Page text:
The ilearn outline will have more details on more specific questions you will need to cover for this assignment.


This Assessment Task relates to the following Learning Outcomes:
  • Demonstrate an understanding of the historical basis of early childhood philosophy
  • Discuss the theoretical influences underpinning early childhood pedagogies and practices
  • Identify how history and philosophy have impacted Australian early childhood education
  • Develop the skills of researching, writing, presenting and submitting academic work

Assessment 4

Due: Exam period
Weighting: 40%

Open book exam.  Students to reply to four out of possible eight questions covering the unit content (lectures; readings; presentations; discussions; activities etc). Please note that you will be able to have your textbook and some notes with you during the exams. However, this type of exams demand your critical thinking and synthesising skills (not memorization). Deep understanding of the revised theories would be vital for passing the exams. This can be achieved via your weekly engagement with the readings/lectures and tutorial activities - working systematically throughout the session and not just before the exams.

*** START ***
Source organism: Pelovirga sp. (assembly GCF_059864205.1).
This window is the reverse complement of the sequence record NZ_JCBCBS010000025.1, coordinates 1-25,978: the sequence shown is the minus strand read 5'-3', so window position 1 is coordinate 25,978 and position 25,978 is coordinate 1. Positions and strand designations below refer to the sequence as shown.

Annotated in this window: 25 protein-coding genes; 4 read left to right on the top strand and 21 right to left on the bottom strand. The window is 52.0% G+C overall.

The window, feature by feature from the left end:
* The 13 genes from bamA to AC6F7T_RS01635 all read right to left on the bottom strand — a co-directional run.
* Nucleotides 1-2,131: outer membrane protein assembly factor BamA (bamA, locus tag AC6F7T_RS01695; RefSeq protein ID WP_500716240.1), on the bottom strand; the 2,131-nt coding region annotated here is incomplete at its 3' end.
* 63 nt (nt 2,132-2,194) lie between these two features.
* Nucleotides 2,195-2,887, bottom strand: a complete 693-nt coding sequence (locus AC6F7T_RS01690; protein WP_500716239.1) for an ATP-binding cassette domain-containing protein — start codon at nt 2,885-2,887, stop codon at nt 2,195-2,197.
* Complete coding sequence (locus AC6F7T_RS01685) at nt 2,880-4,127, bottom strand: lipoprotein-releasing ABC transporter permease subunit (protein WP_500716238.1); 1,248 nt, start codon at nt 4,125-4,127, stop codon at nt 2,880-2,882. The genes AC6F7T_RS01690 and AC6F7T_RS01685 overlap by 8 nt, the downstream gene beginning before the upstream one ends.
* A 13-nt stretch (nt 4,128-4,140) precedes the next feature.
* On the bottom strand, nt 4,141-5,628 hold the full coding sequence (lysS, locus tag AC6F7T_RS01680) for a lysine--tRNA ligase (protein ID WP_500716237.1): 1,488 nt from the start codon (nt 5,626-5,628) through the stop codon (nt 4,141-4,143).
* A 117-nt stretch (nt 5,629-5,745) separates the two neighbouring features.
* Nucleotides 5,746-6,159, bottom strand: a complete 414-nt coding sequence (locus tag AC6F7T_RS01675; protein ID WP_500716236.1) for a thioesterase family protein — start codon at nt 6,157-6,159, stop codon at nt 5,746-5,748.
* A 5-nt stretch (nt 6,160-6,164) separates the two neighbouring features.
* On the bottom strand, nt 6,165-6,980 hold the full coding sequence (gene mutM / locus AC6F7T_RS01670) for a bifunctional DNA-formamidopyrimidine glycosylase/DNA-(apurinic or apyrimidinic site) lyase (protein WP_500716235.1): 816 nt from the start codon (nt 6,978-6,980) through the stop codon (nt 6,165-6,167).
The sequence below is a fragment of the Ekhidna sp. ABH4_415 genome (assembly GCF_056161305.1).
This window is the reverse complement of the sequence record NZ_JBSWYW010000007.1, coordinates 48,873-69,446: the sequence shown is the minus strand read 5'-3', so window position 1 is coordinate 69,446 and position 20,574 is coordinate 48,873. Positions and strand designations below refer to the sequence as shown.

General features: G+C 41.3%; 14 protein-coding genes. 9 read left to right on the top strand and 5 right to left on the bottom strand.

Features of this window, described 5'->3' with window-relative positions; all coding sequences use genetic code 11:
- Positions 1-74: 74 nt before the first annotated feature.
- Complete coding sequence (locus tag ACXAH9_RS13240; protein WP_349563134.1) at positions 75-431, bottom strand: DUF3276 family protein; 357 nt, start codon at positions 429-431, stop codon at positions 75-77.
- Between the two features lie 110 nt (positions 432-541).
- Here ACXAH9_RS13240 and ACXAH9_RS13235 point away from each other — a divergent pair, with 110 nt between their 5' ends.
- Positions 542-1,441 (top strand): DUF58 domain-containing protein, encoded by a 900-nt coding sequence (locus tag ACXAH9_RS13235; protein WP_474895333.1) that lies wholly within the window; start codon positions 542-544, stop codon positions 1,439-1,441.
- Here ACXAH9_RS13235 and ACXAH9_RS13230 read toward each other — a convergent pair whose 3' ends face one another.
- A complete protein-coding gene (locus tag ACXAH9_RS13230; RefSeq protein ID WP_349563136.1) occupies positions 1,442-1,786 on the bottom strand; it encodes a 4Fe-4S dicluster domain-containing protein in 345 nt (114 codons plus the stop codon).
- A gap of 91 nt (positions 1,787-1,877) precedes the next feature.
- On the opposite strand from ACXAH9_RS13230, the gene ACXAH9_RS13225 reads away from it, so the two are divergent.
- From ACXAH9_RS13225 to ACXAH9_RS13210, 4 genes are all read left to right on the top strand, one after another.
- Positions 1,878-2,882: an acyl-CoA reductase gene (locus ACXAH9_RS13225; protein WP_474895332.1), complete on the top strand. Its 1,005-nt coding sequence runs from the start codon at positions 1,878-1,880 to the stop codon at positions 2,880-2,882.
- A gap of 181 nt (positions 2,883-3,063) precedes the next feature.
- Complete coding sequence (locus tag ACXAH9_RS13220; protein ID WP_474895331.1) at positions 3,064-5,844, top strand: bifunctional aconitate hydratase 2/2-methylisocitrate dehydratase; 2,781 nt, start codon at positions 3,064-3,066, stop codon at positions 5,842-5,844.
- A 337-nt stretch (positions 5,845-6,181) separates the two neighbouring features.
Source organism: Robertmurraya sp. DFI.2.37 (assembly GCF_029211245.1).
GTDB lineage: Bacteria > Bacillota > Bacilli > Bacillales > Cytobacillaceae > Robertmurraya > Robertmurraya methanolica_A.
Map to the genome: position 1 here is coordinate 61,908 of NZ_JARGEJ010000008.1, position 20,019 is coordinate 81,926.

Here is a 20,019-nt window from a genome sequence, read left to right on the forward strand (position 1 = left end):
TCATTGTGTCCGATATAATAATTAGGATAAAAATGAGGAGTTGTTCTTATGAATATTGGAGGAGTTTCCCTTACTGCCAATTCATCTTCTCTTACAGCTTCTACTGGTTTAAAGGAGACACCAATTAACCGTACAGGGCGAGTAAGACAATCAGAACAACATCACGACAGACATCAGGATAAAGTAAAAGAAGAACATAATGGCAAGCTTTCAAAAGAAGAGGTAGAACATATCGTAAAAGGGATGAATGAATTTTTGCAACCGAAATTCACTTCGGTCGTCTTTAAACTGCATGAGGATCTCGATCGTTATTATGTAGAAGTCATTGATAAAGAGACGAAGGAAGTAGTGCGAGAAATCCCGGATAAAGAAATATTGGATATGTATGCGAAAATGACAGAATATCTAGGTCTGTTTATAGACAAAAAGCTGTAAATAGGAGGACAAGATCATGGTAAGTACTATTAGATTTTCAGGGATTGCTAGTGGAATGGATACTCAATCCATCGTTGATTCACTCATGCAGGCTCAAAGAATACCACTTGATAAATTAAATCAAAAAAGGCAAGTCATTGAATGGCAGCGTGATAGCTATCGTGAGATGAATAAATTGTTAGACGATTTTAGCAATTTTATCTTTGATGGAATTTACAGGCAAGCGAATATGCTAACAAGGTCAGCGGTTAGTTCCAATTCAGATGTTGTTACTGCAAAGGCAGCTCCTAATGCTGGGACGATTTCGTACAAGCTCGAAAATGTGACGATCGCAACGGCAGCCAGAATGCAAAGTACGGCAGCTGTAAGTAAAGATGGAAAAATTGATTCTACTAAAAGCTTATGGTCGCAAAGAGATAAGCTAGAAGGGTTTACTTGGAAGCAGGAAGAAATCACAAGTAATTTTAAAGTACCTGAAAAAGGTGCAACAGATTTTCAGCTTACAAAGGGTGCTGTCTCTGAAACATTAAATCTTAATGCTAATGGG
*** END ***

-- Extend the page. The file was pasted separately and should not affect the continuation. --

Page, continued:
See ilearn for more details.


This Assessment Task relates to the following Learning Outcomes:
  • Demonstrate an understanding of the historical basis of early childhood philosophy
  • Identify how history and philosophy have impacted Australian early childhood education

Delivery and Resources

REQUIRED TEXTBOOK: Nolan, A. & Raban, B. (2015). Theories into Practice. Understanding and rethinking our work with young children and the EYLF. Albert Park, Victoria: Teaching Solutions.

Lectures:  ECHE 120 involves one 1 hour lecture per week (on-line pre-recorded). The weekly lecture will be recorded and available every week via ECHO on the unit iLearn site.

Internal Students: Weekly face to face tutorials run on THURSDAY afternoons (starting the second week of the session, 10/3, see Ilearn guide for more details).

Thursday 9.00 -11.00 am C5A 232

Thursday 2.00 - 4.00 pm W6B 320